By Alastair Stewart
DTN South America Correspondent
SAO PAULO, Brazil (DTN) -- Brazil's soybean market picked up last week on the major rally in Chicago futures, but players remain cautious amid continued political volatility.
Farmers across southern Brazil sold soybeans last week after local prices jumped.
Soybean hit 83 Brazilian reals per 60-kilogram bag ($15.27 per bushel) at Paranagua port on Wednesday, up from 77 reals the week before and 75 reals a month ago. However, prices subsided on Friday and Monday and business slowed along with it.
While the key southern states of Parana and Rio Grande do Sul witnessed business, Mato Grosso and the rest of the center-west remained fairly slow despite the bump in prices offered by the rain damage to the Argentine crop.
With a good portion of the 2015-16 crop already sold, Brazilian growers are not in a huge hurry to sell their soybeans.
Brazilian farmers had already committed 60% of their 2015-16 soybean harvest for sale at the end of March, ahead of the 53% registered at the same time last year, according to AgRural, a local farm consultancy, and sales will have moved on from there.
Political and economic uncertainty continues to undermine business, though, with everybody reticent about doing deals with prices to be fixed at a future date.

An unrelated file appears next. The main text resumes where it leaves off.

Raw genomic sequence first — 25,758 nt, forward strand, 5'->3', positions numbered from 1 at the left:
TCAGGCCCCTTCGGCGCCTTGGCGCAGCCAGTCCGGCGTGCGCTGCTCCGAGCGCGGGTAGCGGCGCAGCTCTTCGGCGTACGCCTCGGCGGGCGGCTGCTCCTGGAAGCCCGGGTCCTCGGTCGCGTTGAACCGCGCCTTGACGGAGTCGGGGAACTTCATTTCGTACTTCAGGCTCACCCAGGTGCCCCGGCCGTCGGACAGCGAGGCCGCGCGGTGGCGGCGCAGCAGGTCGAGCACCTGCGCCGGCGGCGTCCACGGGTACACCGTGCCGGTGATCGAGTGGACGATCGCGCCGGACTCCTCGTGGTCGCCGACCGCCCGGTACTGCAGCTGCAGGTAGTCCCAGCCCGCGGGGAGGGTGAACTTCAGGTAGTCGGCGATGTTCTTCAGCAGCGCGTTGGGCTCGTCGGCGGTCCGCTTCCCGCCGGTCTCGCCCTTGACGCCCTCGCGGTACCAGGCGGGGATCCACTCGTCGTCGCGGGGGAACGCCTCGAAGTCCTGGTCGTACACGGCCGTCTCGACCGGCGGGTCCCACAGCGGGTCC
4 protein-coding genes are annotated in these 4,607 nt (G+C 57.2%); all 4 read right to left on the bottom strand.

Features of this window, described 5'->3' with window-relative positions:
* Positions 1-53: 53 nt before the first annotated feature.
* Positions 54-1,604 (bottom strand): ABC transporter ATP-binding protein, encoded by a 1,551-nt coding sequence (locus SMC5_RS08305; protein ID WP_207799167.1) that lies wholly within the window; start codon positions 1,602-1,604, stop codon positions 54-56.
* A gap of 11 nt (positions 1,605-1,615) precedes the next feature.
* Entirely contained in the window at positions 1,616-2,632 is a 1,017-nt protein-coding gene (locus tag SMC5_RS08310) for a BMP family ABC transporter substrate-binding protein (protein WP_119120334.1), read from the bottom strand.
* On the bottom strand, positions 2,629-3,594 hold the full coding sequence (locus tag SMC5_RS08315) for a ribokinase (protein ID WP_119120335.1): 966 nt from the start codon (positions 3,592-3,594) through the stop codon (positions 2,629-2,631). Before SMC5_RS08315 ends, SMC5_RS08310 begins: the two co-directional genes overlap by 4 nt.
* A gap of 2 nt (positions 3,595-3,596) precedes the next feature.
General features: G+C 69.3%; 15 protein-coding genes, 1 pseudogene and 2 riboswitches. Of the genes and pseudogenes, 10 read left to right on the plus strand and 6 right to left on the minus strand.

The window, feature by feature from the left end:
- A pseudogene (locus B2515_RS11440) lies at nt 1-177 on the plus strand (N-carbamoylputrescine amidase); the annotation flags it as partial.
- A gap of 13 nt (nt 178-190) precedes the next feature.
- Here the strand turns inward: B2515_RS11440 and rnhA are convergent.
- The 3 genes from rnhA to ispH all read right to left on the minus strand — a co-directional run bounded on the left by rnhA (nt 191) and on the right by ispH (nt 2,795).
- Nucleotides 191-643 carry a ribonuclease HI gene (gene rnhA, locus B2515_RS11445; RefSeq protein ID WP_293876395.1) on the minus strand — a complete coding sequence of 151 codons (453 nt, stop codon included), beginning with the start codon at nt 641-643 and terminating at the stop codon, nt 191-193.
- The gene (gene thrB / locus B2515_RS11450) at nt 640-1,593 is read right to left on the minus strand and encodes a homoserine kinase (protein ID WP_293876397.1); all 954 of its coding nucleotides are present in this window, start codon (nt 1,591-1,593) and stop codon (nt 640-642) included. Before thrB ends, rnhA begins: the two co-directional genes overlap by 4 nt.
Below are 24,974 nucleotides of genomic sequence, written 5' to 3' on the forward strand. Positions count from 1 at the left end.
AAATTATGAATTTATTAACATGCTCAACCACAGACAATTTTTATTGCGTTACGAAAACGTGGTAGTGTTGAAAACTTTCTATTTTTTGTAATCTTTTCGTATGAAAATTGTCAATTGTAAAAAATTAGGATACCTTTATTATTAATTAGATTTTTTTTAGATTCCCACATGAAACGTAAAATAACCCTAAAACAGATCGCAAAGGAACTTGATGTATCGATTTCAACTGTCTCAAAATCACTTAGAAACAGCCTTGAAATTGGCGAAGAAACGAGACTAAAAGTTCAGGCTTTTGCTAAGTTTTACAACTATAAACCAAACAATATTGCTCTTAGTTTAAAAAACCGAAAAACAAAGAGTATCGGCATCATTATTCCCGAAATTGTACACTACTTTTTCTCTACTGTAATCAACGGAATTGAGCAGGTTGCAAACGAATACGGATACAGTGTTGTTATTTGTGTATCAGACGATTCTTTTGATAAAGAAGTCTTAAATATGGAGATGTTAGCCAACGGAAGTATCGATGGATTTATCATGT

With it looking increasingly likely that President Dilma Rousseff will face impeachment proceedings and be forced to step aside, at least temporarily, investors are looking to the future.
Vice President Michel Temer will take over if the impeachment process starts.
He has promised more market-friendly policies, but it remains unclear whether he will have sufficient support to bring in the changes needed to kick-start the economy.
This uncertainty directly feeds into the grain markets via the exchange rate.
If headway looks like it's being made in bringing Brazil out of its current slump, which will likely see the economy retract a combined 8% in 2015 and 2016, the real will strengthen and trim Brazil's advantage.
However, if the political deadlock continues, then Brazil's economic funk worsens and the real weakens.
The real strengthened from 4.01 reals to the dollar on March 1 to the current level of 3.56 reals to the dollar on the prospect that impeachment would go through.
Alastair Stewart can be reached at firstname.lastname@example.org
Follow Alastair Stewart on Twitter @astewartbrazil
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